How to watch the Microsoft Build 2019 keynote and what to expect

There’s less than a week left until Microsoft kicks off its developer feat, otherwise known as the Build conference, slated to begin May 6 in Seattle. If you’re not lucky enough to score tickets to this event, or just want to catch up on what’s happening in the Microsoft world, we’ll show you how to watch the keynote and give you some ideas on what to expect from the show this year.

Like previous years, Microsoft is expected to deliver a livestream of this year’s keynote sessions. There are several keynotes for the conference, all scheduled on the first day of the conference. Starting at 8:30 a.m. PT on Monday, May 6, Microsoft will deliver its Vision keynote, which will give users insights into the future of Windows. Following the Vision keynote, Microsoft will offer two technical keynotes at 11 a.m. The technical keynotes will show developers how to leverage Microsoft’s latest technologies in their products. You can check out the full agenda for Build through Microsoft’s portal. The conference will conclude on Wednesday, May 8.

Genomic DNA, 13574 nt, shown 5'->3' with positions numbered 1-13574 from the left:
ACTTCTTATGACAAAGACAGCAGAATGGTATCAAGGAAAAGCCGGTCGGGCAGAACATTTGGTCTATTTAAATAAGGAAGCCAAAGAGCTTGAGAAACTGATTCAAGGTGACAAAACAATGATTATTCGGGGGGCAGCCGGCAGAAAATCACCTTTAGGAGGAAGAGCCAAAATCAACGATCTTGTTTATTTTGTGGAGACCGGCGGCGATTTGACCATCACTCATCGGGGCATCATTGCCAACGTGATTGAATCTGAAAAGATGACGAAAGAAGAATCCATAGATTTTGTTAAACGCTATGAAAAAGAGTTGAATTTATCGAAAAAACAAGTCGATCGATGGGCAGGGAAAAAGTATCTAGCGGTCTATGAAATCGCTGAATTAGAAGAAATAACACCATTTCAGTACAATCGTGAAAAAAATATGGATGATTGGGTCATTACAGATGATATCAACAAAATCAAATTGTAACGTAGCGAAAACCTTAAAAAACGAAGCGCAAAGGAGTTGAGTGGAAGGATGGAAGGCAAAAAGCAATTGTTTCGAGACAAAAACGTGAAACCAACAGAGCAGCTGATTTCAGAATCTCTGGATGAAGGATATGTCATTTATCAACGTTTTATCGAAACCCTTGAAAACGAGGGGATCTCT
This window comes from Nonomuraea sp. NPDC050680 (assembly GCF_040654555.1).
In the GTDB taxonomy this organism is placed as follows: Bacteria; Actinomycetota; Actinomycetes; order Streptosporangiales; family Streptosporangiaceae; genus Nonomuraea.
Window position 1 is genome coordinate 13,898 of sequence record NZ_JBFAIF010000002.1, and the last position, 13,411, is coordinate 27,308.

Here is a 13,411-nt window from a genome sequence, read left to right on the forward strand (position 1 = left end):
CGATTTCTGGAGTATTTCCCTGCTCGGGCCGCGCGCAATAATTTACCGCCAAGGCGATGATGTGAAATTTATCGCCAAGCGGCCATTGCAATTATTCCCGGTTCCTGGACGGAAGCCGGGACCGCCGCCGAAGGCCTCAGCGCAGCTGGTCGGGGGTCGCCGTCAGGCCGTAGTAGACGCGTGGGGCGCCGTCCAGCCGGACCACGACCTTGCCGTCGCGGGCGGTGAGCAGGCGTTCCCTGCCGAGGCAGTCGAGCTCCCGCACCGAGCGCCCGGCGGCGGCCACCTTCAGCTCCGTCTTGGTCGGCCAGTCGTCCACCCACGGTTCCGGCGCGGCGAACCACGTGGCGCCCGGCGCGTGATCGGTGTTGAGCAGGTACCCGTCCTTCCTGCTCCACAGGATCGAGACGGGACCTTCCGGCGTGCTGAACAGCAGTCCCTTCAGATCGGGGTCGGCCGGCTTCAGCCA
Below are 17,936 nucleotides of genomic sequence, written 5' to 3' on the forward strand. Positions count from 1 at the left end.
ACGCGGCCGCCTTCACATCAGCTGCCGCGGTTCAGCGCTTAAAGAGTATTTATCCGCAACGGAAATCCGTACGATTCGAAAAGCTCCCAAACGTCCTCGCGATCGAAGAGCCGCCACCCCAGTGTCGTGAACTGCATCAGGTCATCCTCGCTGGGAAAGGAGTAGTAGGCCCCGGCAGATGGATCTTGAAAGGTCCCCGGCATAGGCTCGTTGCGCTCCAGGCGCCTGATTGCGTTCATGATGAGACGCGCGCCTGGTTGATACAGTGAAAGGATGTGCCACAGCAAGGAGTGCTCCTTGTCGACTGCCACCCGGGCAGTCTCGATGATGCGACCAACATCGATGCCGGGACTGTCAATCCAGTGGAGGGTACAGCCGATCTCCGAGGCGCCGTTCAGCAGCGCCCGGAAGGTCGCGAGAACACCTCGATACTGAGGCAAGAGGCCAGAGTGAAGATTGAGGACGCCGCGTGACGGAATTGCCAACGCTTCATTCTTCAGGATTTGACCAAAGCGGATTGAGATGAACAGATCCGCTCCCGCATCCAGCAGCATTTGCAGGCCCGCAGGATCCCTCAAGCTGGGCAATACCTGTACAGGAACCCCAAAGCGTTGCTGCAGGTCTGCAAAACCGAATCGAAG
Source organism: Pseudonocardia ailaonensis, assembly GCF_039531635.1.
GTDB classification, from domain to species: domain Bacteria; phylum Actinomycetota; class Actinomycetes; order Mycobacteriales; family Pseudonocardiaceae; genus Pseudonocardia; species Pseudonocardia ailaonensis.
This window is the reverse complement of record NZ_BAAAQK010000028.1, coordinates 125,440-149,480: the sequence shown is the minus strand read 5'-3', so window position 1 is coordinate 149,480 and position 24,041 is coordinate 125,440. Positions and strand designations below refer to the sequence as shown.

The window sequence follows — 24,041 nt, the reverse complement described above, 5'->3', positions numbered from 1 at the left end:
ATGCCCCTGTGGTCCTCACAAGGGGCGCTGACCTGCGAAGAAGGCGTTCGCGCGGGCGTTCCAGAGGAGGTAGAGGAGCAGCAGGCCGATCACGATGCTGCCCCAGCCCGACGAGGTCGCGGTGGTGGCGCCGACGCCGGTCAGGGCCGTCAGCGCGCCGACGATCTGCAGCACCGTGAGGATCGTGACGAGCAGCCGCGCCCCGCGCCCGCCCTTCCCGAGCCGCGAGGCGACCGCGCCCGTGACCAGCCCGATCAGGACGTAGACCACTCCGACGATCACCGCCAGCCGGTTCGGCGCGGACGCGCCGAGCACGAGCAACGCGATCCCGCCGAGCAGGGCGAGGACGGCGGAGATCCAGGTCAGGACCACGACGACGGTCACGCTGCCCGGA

On May 6, Microsoft will host the livestream on its site. Be sure to also check our Build coverage hub at Digital Trends to stay up to date with the latest Microsoft news from the conference.

What to expect

Given that Build is a developer-centric conference, Microsoft will likely not make any major hardware announcements at the show. Like last year’s keynote, you can expect not to see any Surface refreshes. That doesn’t mean that hardware won’t be making an appearance during the keynote. In previous years, Microsoft showed collaboration can be done using devices like the Surface Hub and Windows Mixed Reality headsets. Last year, Microsoft also showed how it is leveraging its work in artificial intelligence to deliver its vision for the future last year, including the integration of Cortana with Amazon’s Alexa assistant.

Though the hype had largely died down after Microsoft announced that it was shelving plans on releasing its Project Andromeda dual-screen phone, there was renewed hope that the hardware and new Windows Lite operating system could make an appearance at Build. However, a recent report indicates that Windows Lite may not be ready in time, and Andromeda may be dead. If the latest report is accurate, we may have to wait until a later date to hear more on the Windows Core OS.

Likely, we’ll hear more about Microsoft’s efforts in building its rebuilding its Edge browser with Chromium code, more apps, its latest efforts in A.I., and new features for the upcoming Fall Update for Windows 10. Microsoft has also taken an interest in being a stronger and more responsible corporate entity, and like last year, we may hear more about how the company is using its technology for good.

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